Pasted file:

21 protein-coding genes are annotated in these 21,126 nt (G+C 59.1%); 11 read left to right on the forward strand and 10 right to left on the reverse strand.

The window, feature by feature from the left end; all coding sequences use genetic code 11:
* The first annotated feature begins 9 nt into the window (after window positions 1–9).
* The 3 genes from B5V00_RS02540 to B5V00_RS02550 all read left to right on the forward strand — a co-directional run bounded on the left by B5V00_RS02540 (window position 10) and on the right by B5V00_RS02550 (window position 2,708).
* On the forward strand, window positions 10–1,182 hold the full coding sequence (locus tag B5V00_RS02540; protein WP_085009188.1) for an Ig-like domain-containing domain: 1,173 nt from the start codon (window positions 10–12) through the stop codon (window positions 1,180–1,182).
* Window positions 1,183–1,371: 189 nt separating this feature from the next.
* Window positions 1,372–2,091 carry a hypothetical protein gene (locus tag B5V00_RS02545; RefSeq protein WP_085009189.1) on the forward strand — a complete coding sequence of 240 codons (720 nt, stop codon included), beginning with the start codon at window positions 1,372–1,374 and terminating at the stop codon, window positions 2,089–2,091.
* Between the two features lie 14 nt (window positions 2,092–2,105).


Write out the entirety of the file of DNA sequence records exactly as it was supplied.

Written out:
21 protein-coding genes are annotated in these 21,126 nt (G+C 59.1%); 11 read left to right on the forward strand and 10 right to left on the reverse strand.

The window, feature by feature from the left end; all coding sequences use genetic code 11:
* The first annotated feature begins 9 nt into the window (after window positions 1–9).
* The 3 genes from B5V00_RS02540 to B5V00_RS02550 all read left to right on the forward strand — a co-directional run bounded on the left by B5V00_RS02540 (window position 10) and on the right by B5V00_RS02550 (window position 2,708).
* On the forward strand, window positions 10–1,182 hold the full coding sequence (locus tag B5V00_RS02540; protein WP_085009188.1) for an Ig-like domain-containing domain: 1,173 nt from the start codon (window positions 10–12) through the stop codon (window positions 1,180–1,182).
* Window positions 1,183–1,371: 189 nt separating this feature from the next.
* Window positions 1,372–2,091 carry a hypothetical protein gene (locus tag B5V00_RS02545; RefSeq protein WP_085009189.1) on the forward strand — a complete coding sequence of 240 codons (720 nt, stop codon included), beginning with the start codon at window positions 1,372–1,374 and terminating at the stop codon, window positions 2,089–2,091.
* Between the two features lie 14 nt (window positions 2,092–2,105).